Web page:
No status assigned in Iowa.
This is Iowa’s smallest toad species reaching 2-3 inches (5.1-7.5 cm) in body length. Max 3 ¾ inches (9.5 cm). The ground color may be varying shades of brown or gray ranging to almost white. There are several dark spots on the back, each contains one to several small warts. A white or light middorsal stripe is usually present on the back. The belly is white and unmarked except for perhaps a small breast spot. Tadpoles have a mottled appearance. The eyes do not reach the edges of the head when viewed from above. The top half of the tail is dark, the lower half is light. Newly metamorphosed toadlets are dark in dorsal coloration, but will lighten quickly with age.
There are no subspecies of Anaxyrus fowleri recognized. The Fowler’s toad was formerly recognized as a subspecies of the Woodhouse’s toad, until Masta et al. (2002) elevated it to full species status. I have observed hybrids between eastern American toads and Fowler’s toads in southeastern Iowa, and they are reported from other areas as well (Blair 1941; Green 1989; Laurin and Green 1990; Sanders 1987; Johnson 1992; Volpe 1952). These specimens looked like Fowler’s toads in overall appearance with spotted bellies. Sanders (1989) states that some hybrids may be indicated by semi-bossed individuals. Hybrid offspring are apparently fertile (Blair 1941).
Only the eastern American toad is found within the range of the Fowler’s toad in Iowa. Eastern American toads have a belly mottled with dark pigment and a dramatically different call.
The Fowler’s toad is found in sandy areas of extreme southeastern Iowa.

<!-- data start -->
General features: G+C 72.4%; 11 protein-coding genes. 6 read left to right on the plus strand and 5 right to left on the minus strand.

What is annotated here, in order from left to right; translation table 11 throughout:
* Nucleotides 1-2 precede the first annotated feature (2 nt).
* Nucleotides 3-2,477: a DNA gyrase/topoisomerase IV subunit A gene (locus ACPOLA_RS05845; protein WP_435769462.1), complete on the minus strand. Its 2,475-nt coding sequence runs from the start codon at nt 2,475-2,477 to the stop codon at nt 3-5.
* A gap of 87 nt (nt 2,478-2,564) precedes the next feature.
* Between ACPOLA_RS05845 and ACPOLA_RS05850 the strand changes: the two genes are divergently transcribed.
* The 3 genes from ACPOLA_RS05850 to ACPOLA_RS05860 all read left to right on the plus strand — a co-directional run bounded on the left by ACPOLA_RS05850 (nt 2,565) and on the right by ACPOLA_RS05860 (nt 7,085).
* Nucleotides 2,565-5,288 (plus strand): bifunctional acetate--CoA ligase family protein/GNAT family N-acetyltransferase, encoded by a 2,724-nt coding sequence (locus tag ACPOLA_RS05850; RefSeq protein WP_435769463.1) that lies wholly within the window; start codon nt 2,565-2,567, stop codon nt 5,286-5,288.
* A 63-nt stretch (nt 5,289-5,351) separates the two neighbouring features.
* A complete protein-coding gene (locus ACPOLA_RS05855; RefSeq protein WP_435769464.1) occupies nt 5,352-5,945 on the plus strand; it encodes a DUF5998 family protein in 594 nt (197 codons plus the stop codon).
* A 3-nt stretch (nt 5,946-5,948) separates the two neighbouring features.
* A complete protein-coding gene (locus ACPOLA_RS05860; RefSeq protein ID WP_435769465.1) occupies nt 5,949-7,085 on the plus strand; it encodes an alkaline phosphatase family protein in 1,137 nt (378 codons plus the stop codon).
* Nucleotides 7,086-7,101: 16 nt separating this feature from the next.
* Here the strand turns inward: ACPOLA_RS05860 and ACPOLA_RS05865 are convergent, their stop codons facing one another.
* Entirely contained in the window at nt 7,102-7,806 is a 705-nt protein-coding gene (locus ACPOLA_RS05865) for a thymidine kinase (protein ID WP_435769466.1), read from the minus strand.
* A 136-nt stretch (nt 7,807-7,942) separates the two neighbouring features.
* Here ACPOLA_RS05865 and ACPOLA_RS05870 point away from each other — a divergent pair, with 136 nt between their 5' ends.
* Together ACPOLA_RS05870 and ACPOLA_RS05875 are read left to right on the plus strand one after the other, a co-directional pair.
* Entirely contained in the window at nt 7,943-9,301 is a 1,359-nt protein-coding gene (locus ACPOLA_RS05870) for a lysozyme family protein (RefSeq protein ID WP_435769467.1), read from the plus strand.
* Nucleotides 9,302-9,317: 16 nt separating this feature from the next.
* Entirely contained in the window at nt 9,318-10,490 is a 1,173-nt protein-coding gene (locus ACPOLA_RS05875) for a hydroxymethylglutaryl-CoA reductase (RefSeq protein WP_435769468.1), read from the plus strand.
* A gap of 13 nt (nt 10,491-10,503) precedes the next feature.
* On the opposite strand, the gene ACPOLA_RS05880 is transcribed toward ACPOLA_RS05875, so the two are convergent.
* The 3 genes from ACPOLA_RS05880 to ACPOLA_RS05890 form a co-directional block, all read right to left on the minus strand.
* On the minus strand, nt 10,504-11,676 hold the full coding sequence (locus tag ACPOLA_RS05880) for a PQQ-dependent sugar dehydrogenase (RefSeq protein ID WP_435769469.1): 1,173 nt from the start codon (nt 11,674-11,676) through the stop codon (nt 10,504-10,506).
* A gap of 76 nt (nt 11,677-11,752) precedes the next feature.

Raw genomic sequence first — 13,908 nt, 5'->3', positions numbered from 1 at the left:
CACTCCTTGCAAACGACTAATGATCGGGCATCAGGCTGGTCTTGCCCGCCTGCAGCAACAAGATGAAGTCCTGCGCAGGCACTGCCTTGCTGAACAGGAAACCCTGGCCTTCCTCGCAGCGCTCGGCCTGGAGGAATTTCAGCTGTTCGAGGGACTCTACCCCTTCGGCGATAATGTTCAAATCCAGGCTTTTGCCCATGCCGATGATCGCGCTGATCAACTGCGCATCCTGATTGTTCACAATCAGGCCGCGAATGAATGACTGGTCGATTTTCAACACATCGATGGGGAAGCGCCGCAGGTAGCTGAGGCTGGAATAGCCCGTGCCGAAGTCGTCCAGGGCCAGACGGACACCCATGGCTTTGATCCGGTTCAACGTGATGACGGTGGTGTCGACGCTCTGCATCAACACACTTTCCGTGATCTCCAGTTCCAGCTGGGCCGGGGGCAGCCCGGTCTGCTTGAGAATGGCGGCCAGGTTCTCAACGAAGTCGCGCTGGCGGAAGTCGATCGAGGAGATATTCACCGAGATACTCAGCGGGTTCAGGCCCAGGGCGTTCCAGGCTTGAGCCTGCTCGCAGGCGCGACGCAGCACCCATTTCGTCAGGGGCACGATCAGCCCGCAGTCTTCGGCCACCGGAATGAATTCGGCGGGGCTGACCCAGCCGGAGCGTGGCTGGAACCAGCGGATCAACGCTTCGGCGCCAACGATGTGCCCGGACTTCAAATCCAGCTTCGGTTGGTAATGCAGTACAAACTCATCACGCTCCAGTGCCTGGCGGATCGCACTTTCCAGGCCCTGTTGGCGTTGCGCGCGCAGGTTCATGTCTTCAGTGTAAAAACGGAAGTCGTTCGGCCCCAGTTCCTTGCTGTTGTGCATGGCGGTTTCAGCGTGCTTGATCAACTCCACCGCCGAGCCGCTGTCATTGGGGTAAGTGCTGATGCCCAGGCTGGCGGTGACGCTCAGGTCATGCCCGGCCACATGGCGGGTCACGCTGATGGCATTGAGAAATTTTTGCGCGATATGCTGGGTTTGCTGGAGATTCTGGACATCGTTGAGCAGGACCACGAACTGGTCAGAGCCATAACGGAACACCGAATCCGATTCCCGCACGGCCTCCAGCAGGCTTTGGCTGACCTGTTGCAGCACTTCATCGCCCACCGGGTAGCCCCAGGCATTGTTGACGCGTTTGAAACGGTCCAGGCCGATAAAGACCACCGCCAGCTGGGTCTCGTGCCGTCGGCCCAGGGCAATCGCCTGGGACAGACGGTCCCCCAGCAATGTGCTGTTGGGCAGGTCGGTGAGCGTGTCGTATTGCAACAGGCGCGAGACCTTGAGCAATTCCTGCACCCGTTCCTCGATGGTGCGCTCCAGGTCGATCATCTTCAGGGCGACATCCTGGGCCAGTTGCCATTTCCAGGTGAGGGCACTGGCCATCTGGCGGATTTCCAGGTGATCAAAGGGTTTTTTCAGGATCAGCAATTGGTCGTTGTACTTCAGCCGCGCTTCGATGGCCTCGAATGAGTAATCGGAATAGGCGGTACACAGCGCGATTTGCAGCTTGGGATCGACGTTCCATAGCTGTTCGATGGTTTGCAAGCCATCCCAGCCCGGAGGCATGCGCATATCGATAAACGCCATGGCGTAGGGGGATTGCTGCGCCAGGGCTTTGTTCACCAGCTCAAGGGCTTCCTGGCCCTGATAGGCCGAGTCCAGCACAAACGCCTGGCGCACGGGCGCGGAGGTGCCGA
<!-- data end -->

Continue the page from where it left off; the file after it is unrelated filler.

Habitat and Habits
The Fowler’s toad is active from April through October. Usually found in rather open sandy and woodland edge areas of southeastern Iowa. Fowler’s toads may be active during the day in mild weather, but are typically nocturnal in hot weather, although I have noted surface activity in a few specimens at air temps over 90 F (32.2 C). More typical, however, are my observations of specimens active at night on roads, especially during rainy or humid weather. They burrow in the sand or move into woodlands for thermoregulation during the day. They overwinter under the ground in the burrows of other animals or in self excavated tunnels. An adaptable species, it will thrive in the protected forested-sand prairie ecotones and the associated ponds and floodplains in southeastern Iowa. This unique habitat is extremely important, not just for the Fowler’s toad but a great many rare and uncommon amphibian and reptile species. When captured, a Fowler’s toad may puff itself up with air, urinate on its attacker, and may give a release call that causes vibration in the throat and torso. This produces a chirping sound in males, but no sound is produced in the females. Toxins produced by this toad may be distasteful to predators.
Fowler’s toads breed May through June. The call is a flat, buzzing sheep-like bleat, very similar to the Woodhouse’s toad’s call. The call lasts 3 to 5 seconds long. Hybrids with eastern American toads have a “husky trill” call (Blair 1941). Typical breeding sites include oxbow ponds and marshes or flooded ditches, and most sites are usually near the Mississippi or other rivers. Strings of eggs are laid in pools that will hold water until the middle of July, when the toadlets emerge.
Fowler’s toads eat insects or earthworms and even feed on harmful invertebrates in agricultural areas. In agricultural areas the possible inadvertent ingestion or absorption of pesticides and other chemicals due to the consumption of invertebrates may negatively affect this species.